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Storytelling as a Constructivist Model for Developing Language and Literacy

Abstract

Adhering to the philosophy of constructivism, storytelling is explored as a vehicle for expanding children's existing oral language and developing their literacy abilities during community-sponsored summertime programs. Ongoing observations of the program participants prompted the authors to make the following conclusions: (1) Storytelling is a rich interactive process that facilitates imagination, creative thinking, language abilities, and cooperative learning; (2) Learners actively construct their own understanding, building upon their current knowledge base; (3) Working with others (social interaction) on meaningful tasks enhances learning; and (4) Storytelling offers a limitless opportunity for developing a more authentic awareness of and respect for children with diverse language and cultural backgrounds.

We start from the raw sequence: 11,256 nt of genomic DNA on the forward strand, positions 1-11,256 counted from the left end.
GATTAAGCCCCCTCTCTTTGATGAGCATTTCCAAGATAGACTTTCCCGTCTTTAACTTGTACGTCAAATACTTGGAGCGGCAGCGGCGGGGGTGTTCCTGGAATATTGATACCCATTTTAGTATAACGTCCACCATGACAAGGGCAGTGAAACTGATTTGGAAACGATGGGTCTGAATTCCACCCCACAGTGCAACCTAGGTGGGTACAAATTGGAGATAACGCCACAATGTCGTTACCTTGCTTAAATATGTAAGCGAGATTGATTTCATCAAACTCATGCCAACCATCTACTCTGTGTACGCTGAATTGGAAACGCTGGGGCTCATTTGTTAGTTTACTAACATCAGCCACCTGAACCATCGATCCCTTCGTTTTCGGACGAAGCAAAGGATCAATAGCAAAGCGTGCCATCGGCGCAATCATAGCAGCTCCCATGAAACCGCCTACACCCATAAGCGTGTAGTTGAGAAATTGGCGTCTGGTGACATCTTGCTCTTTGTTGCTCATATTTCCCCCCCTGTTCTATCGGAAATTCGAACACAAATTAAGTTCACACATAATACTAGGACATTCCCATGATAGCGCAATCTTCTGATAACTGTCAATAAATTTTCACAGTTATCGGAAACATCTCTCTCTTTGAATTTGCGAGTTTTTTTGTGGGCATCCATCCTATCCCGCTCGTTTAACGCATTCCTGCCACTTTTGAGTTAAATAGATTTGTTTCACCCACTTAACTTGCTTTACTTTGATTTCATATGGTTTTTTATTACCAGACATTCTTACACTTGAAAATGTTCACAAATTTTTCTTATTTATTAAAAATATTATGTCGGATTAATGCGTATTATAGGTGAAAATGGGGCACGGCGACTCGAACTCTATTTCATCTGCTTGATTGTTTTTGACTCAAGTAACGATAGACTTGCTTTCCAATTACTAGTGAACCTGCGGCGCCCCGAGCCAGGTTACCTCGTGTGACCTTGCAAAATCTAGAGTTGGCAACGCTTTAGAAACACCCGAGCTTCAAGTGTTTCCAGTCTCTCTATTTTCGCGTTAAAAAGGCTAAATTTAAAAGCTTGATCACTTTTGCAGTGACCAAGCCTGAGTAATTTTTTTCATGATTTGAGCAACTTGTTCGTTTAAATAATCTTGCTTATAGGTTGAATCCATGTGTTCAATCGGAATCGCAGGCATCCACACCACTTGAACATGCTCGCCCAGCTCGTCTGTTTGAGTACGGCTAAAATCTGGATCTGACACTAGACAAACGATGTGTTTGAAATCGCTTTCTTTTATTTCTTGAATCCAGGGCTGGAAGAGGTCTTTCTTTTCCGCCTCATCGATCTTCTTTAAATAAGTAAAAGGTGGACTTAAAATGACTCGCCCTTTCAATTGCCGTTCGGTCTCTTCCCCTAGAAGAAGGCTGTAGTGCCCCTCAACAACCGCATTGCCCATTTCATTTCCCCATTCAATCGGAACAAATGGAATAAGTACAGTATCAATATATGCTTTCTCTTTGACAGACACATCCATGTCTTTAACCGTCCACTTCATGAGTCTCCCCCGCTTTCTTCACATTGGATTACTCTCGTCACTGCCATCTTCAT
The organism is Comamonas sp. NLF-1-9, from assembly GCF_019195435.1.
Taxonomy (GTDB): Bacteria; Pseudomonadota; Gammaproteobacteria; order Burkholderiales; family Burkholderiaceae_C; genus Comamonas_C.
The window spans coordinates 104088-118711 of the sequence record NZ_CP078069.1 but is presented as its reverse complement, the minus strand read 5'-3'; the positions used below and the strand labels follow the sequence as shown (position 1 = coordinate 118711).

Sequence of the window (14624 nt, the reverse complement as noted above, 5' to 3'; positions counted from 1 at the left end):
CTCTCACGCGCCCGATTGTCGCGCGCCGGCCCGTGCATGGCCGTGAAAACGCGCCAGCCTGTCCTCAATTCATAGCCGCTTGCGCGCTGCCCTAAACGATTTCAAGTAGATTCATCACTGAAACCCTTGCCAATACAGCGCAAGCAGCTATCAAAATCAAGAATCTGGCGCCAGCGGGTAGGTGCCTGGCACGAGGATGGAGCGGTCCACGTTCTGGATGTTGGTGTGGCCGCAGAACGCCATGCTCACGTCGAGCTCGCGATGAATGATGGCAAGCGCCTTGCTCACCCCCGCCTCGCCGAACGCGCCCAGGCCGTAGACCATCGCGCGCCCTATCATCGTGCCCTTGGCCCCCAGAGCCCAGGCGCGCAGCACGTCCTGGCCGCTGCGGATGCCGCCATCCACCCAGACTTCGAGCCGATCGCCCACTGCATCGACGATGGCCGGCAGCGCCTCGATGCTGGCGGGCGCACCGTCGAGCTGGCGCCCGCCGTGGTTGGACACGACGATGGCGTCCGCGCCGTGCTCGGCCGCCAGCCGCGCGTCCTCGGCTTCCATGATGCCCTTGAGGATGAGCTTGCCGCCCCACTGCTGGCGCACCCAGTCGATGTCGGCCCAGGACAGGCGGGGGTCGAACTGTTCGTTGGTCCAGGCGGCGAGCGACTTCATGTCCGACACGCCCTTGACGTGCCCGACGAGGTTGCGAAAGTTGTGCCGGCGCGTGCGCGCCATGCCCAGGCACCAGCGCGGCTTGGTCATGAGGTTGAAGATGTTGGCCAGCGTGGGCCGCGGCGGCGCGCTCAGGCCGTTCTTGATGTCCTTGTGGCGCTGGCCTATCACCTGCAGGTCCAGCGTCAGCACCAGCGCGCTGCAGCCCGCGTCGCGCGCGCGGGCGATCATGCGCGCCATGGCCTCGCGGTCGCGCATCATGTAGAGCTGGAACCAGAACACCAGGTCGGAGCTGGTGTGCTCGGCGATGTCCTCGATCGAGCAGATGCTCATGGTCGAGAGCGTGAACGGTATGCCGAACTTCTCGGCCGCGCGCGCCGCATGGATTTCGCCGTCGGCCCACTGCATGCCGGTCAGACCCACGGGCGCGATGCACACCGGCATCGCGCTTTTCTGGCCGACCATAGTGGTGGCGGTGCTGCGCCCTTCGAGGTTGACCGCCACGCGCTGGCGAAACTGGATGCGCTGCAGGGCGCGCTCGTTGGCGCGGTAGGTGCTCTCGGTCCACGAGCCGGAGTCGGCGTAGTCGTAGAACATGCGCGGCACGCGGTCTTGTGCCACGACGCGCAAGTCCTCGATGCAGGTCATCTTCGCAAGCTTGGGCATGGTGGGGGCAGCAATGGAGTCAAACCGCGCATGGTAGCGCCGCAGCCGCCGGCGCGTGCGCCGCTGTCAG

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Palmer, B.C., Harshbarger, S.J. & Koch, C.A. Storytelling as a Constructivist Model for Developing Language and Literacy. Journal of Poetry Therapy 14, 199–212 (2001). https://doi.org/10.1023/A:1017541527998

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  • children
  • constructivism
  • language and literacy
  • storytelling
  • observational study